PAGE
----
Workers Health & Safety Centre

Stressful work factors driving cardiovascular disease epidemic

Workers work on installing the motherboard to a 32-inch TV
Precarious work is a significant contributor to cardiovascular disease (CVD), according to a recently published study.
“Neoliberal global economic policies and the rise of the new flexible labor market have caused an increase in precarious employment in advanced industrialized countries,” said Dr. Marnie Dobson, an assistant adjunct professor at the University of California, Irvine Center for Occupational and Environmental Health and co-author of the study Globalization, Work, and Cardiovascular Disease.
This precarity, she explains, “includes increased job insecurity and increased exposure to psychosocial work stressors, such as higher workloads, lower job control and lower work-related social support. These work stressors in turn contribute to CVD risk factors such as obesity, diabetes and high blood pressure.”
Cardiovascular disease, including heart disease and stroke, is responsible for about 30 per cent of all deaths worldwide. Here in Canada, approximately one in four deaths are the result of CVD.
The authors of this study question the medical explanation for this CVD epidemic which generally holds individuals ultimately responsible for their health in terms of their individual vulnerability (i.e., family history and genetics) and unhealthy behaviours. This “medical model”, they write, mostly ignores or minimizes the importance of social (“upstream”) causes of disease, such as socioeconomic status and the conditions of work. 
They offer instead a theoretical model illustrating how economic globalization affects the job market and work organization that is leading to an increase in stressful employment factors in “high-income countries”. In addition to the precarious work factors mentioned above, the lack of control over work-life balance, long work hours and rise of technology forcing workers to stay “connected” at all hours are also cited as further stressors adding to CVD risk.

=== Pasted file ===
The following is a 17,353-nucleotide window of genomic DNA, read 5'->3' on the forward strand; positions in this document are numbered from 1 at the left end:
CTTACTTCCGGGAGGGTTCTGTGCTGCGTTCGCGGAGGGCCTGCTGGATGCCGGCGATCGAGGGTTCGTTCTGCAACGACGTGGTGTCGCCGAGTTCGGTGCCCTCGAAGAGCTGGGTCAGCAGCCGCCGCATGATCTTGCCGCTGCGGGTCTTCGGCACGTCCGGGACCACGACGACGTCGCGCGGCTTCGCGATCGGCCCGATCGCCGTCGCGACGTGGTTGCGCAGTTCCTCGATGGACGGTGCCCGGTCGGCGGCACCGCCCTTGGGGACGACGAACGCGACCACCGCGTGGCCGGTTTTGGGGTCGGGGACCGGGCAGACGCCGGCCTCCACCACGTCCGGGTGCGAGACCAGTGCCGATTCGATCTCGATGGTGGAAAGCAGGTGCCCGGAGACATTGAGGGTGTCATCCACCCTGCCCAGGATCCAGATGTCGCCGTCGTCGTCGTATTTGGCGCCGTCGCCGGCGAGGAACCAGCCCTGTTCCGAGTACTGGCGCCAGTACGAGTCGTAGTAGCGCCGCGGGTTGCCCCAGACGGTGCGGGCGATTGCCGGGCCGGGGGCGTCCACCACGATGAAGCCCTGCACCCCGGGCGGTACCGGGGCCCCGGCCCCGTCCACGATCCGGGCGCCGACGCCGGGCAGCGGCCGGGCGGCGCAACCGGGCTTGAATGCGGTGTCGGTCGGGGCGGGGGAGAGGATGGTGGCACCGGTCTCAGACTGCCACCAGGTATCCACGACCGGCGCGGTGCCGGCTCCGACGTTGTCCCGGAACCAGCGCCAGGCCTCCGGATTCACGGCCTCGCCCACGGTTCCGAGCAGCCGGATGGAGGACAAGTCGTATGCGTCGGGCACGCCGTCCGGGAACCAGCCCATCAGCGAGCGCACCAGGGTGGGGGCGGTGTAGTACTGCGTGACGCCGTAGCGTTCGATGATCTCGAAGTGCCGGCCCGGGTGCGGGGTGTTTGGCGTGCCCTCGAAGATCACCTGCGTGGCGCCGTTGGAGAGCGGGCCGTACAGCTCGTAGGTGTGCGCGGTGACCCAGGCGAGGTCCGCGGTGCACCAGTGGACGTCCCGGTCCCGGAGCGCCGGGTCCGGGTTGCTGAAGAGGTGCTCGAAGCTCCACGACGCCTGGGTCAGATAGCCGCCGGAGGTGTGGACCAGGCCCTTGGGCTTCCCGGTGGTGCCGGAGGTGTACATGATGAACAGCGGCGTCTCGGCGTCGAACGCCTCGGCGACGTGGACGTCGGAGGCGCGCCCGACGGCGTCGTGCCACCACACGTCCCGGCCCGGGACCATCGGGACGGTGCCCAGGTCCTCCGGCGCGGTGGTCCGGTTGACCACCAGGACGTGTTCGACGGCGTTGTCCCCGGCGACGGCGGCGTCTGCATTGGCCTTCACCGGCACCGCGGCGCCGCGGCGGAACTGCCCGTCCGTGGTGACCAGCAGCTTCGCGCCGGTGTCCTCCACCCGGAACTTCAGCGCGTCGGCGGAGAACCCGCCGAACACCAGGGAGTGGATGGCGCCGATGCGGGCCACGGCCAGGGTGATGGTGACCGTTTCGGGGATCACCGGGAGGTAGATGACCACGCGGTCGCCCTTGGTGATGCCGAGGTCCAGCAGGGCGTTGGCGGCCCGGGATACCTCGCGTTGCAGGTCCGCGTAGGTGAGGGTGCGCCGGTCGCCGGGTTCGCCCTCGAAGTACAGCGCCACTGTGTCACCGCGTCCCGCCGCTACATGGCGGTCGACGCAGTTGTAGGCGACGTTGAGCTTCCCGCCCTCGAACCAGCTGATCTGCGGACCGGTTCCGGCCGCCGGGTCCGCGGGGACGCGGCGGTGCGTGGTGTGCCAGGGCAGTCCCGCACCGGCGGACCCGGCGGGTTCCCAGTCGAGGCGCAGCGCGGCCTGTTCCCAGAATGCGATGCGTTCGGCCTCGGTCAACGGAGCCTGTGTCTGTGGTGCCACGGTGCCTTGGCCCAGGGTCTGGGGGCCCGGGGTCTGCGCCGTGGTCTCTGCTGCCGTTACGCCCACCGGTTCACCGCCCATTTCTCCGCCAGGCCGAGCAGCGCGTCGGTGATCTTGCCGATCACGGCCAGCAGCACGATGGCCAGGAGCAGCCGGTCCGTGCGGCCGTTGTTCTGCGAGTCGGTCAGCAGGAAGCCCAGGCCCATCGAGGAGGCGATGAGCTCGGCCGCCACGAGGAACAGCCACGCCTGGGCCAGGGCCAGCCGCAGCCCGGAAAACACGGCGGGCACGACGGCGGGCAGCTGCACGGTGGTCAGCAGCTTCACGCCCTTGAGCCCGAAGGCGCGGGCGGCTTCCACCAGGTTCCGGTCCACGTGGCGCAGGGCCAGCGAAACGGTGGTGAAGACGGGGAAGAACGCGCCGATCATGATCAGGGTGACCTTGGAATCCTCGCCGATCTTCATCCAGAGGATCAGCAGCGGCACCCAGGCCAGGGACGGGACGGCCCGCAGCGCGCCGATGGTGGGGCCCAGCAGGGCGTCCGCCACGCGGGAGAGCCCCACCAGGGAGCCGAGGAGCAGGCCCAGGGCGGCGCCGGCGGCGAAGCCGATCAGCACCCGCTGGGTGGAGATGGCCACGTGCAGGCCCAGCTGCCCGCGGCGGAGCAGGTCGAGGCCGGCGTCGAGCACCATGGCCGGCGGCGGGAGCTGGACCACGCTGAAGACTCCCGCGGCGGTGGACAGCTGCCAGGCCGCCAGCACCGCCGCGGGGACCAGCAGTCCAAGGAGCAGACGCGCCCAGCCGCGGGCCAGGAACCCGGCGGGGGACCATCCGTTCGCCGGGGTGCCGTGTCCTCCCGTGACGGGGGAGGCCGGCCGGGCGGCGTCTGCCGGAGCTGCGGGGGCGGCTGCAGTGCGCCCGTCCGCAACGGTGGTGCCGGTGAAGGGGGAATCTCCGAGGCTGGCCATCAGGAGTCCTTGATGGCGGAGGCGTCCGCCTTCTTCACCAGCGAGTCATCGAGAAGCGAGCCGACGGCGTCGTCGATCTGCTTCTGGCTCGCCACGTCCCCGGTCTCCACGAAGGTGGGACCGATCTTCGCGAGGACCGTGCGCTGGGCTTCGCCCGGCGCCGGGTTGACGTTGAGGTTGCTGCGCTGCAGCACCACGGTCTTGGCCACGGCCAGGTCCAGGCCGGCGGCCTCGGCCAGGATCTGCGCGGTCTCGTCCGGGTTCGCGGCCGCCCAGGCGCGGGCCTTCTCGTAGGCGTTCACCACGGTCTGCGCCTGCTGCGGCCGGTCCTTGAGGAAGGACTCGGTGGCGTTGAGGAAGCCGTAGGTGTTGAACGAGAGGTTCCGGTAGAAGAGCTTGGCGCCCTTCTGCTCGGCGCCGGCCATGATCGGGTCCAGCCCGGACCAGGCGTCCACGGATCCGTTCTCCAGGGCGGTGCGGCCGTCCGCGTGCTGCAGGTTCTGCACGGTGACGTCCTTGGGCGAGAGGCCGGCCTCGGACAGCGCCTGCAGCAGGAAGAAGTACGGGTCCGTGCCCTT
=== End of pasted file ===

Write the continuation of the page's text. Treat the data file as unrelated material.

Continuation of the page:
In conclusion, the researchers offer a range of workplace and policy actions aimed at prevention, including:
  • Implementing national surveillance of occupations, industries, and workplaces to identify elevated levels of hazardous work characteristics;
  • Passing laws or rules to limit work stressors;
  • Creating upper limits on weekly and yearly hours to reduce CVD risk;
  • Mandating vacation time (to facilitate recovery);
  • Creating a “living wage” so that workers are not forced to work excessive hours/jobs to make ends meet; and
  • Passing legislation that increases the economic security of precarious workers.

Equally important, the researchers recognize “Working people are usually the most knowledgeable about the existence of unhealthy working conditions. Thus, participation of workers in all aspects of research and in designing and implementing organizational change is crucial to the conduct of feasible and successful intervention programs.”
For our part, the Workers Health & Safety Centre continues to assist all workplace parties through training programs and information services aimed at raising awareness about stressful employment factors and targeting prevention at the workplace level.

To learn more:
Call:     1-888-869-7950 and ask to speak with a training services representative
Want to read Work, Globalization and Cardiovascular Disease?
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